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Thank you! Thank you! I just finished reading this document, which was part of a link in the recent Buzz newsletter. I have printed it for others to read, especially those skeptical on the powers of Access and its capabilities.

Darren D.


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Applications Referencing the ADOX Library Fail Under Windows Vista

Provided by: Luke Chung, FMS President

Your existing Visual Studio .NET or Visual Basic executable, or compiled Access application (MDE or ADE) is running fine on Windows XP. However, when your users upgrades to Vista, it no longer works -- or portions of it fail. Why?

After considerable head-banging, we discovered one cause of this is due to a compatibility problem with the ADOX library in Windows XP vs. Vista. (There may be other reasons, but this is what we found so far).

The ADOX Library is the Microsoft ADO Ext. 2.7 for DDL and Security. You can specify it under the library references for your project:

In Windows XP, the version is between 2.5 and 2.8. If you use the oldest version, it automatically adjusts if the user's machine has a later one.

In Windows Vista, ADOX version 6.0 is available. Unfortunately, the .NET/VB/Access executable does not automatically upgrade to this version. However, it does not completely break either -- the IsBroken property of the reference is False. Nonetheless, indications of a broken reference appear. For instance, in Access, queries that use VBA functions no longer work.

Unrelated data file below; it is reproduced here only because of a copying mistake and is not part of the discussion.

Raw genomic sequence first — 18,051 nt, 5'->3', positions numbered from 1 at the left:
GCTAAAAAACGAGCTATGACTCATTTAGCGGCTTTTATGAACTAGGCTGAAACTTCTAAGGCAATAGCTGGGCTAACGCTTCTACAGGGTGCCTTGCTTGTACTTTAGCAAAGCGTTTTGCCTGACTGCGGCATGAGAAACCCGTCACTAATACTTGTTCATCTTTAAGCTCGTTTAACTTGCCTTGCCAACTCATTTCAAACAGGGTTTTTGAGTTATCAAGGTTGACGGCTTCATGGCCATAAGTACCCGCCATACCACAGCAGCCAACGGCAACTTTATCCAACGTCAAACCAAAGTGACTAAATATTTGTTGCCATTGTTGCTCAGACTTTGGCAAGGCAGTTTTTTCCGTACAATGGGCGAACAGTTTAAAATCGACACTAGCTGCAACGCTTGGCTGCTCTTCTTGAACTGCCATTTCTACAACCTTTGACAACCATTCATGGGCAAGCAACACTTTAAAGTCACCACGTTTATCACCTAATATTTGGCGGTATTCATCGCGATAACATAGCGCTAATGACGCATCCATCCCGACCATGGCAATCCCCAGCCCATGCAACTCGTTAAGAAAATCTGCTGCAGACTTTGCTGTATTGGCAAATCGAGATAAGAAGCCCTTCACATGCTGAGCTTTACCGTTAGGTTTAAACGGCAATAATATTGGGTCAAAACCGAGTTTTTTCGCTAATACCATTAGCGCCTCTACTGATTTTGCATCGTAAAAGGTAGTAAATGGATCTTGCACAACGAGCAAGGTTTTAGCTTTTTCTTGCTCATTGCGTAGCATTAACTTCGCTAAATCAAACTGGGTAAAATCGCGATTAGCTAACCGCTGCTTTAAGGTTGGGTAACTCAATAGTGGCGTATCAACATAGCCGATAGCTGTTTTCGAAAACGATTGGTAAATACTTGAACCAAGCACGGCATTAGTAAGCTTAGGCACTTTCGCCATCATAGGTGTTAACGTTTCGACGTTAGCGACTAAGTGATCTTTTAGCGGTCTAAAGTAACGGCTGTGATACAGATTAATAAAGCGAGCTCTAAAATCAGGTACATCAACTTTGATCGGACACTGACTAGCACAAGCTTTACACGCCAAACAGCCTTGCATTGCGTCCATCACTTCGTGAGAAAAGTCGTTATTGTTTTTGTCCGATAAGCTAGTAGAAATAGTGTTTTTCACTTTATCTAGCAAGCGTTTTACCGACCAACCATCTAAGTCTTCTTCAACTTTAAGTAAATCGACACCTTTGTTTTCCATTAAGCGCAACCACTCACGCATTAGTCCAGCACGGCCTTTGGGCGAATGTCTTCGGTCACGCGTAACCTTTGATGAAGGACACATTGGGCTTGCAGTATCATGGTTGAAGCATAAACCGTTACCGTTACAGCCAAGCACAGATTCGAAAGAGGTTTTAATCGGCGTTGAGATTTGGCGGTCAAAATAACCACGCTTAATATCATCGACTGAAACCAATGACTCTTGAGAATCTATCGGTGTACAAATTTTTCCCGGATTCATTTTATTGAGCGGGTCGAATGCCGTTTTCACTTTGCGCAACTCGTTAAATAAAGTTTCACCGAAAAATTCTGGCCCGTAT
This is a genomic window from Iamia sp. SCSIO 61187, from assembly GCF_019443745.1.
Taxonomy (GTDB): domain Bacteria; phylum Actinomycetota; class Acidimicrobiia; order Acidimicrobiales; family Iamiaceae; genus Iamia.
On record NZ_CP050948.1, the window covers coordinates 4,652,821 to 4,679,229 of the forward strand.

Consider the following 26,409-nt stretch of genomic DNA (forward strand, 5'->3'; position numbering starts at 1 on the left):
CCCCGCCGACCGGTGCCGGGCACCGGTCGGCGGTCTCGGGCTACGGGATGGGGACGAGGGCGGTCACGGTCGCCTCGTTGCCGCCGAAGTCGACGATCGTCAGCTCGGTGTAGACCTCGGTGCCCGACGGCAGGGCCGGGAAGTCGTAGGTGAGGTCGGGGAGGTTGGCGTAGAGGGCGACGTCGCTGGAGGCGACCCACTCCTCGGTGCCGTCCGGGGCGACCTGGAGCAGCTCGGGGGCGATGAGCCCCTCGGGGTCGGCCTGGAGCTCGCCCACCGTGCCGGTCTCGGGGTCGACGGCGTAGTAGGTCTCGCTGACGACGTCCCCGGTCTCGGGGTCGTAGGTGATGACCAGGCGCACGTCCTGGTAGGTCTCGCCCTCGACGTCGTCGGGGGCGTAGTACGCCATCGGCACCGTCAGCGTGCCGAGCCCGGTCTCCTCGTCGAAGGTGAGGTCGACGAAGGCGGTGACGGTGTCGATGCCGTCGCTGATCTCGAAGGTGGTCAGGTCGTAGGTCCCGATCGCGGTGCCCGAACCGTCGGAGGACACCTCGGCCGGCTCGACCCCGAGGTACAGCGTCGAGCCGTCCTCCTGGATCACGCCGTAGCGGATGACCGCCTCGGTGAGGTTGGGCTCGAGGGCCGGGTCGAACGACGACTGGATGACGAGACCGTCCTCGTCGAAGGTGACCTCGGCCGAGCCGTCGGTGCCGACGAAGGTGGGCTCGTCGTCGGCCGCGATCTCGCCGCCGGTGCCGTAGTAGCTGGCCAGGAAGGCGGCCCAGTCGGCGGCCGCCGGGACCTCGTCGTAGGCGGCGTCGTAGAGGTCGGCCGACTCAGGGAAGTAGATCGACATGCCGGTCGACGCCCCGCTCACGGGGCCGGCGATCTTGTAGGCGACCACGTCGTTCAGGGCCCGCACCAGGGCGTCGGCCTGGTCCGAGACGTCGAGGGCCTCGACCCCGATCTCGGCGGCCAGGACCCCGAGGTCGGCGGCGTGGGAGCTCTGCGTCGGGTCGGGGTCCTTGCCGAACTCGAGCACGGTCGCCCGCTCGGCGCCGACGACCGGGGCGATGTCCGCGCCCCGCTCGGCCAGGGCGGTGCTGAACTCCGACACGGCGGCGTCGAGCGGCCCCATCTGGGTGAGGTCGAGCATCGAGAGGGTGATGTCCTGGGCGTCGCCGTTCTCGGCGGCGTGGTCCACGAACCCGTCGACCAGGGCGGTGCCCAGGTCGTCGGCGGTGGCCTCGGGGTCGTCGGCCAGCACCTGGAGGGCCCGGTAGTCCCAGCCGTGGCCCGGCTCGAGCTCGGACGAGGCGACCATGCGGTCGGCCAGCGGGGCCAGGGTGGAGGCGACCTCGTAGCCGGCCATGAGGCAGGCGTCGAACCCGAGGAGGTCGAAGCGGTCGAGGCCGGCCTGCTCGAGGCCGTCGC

There are two ways to work around this problem, neither of which are ideal:

Late Binding

Rather than referencing ADOX as a library, reference it as an object in your code when it runs. Of course, this is less efficient and prone to errors since the compile time checking and Intellisense are lost.

Create Separate XP and Vista Builds

Create your executable in Vista with the new version of ADOX, and give that version of your program to people running Vista. That version won't run on Windows XP, so you'll need to maintain a separate build for that and install accordingly. Of course, this doesn't work when an existing machine is upgraded to Vista.

Of course, neither of these options work if you don't have the source code. Even if you did, creating a new build is prone to all sorts of other errors related to having the other library dependencies correct, the proper ActiveX controls installed, and the standard challenges of dealing with DLL hell for a legacy application.

Hopefully, the folks at Microsoft will provide a patch soon to address this failure of backward compatibility, so we don't have to change our executables. In the meantime, stick with Windows XP for these applications. Good luck!

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